On Friday, 9/28/18, the Wistia application experienced significant delays and outages with certain specific services over a period of roughly five hours, between approximately 1pm - 5:30pm EDT. The Wistia API and Soapbox were also severely degraded for a smaller portion of this time, roughly two hours. The cause of this issue was linked to a customer account uploading an excessive number of video files via API over a multiple day period, starting approximately two days before the outage. As these uploads continued, the associated video processing tasks in the Wistia application began to skyrocket, delaying other application activity such as in-app uploads or accessing stats. Soapbox editing was also affected.
Bulk importing of video files via the Upload API is a common and expected operation. However the scale and duration of this particular import reached an unprecedented level, partially due to an error in the client-side script which repeated the uploads ad infinitum until manually ended by the user.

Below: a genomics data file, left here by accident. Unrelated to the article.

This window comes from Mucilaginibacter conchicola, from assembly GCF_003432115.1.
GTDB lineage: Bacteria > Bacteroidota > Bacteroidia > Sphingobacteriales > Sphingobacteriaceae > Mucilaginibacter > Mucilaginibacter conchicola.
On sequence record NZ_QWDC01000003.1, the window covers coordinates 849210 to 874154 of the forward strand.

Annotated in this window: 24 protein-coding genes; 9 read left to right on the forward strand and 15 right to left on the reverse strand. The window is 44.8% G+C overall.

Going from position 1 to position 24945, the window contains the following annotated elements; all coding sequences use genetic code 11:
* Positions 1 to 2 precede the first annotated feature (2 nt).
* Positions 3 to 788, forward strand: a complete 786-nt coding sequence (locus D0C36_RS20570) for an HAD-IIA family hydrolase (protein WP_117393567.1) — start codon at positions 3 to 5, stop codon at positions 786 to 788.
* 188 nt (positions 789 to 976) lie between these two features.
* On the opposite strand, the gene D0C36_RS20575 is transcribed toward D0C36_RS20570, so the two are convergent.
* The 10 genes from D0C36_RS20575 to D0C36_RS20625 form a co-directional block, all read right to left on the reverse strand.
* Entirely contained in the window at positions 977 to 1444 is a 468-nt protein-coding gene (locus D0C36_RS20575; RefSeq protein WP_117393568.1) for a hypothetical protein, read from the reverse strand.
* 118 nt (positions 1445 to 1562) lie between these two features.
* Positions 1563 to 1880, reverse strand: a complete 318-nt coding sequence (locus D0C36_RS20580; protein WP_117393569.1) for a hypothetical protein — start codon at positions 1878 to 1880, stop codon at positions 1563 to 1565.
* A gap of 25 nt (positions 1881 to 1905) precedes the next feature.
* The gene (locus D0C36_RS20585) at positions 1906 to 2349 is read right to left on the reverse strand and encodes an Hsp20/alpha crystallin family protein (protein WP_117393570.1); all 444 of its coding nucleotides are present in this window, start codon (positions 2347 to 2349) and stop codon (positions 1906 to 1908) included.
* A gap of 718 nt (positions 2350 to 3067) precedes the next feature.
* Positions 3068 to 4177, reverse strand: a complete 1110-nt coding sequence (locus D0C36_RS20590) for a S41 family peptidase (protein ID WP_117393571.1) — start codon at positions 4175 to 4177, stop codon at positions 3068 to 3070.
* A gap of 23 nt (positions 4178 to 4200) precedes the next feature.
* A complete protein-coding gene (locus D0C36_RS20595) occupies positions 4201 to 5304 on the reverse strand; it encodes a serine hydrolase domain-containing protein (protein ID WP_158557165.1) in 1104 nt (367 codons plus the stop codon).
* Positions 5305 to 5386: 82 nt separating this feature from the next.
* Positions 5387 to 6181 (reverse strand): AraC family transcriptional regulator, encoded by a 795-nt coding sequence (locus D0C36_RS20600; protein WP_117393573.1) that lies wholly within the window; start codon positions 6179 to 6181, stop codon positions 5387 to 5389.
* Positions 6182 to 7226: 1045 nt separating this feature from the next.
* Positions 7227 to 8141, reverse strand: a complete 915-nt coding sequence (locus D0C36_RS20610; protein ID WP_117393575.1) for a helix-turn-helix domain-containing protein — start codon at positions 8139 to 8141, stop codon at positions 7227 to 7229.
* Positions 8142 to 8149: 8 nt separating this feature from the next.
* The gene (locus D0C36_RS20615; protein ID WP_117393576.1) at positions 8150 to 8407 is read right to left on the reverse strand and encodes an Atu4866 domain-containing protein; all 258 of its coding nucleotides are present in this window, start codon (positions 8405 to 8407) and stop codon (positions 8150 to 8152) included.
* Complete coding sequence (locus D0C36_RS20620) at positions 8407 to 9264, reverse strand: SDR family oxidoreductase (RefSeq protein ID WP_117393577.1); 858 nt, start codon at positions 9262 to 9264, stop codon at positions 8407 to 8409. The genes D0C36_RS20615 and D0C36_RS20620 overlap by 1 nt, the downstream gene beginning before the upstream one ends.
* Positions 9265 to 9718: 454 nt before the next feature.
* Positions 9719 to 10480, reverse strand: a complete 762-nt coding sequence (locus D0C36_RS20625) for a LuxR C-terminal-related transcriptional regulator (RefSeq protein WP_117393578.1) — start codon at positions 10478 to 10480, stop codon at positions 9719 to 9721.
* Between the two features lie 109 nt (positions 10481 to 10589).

The backlog of tasks began to gradually degrade application performance starting late Thursday, 9/29, and customer emails to the support team regarding problems such as delayed stats or long processing queues helped to flag the issue. By the morning of Friday 9/28, the engineering team identified the massive backlog, and worked to mitigate the issue by increasing the app's capacity for handling this backlog. Unfortunately this increased workload had a reciprocal effect of causing the service degradation to become more apparent, resulting in significant application delays and temporary outages as noted on our status page.
By 5:30pm EDT, just over four hours after the outage began, the backlog of tasks had been emptied, and shortly thereafter app performance returned to normal.
In response to this event, our team is pursuing several angles for more early detection of similar problems. The primary plan to correct for this issue will be introducing multiple layers of internal alerts to catch high volume uploads, with the option of manually revoking API permissions should they exceed a reasonable threshold. This solution is already viable in certain situations, however it does rely on earlier identification of high upload volume. We'll also be streamlining the way background task processing is handled to reduce the impact of a similar situation occurring in the future.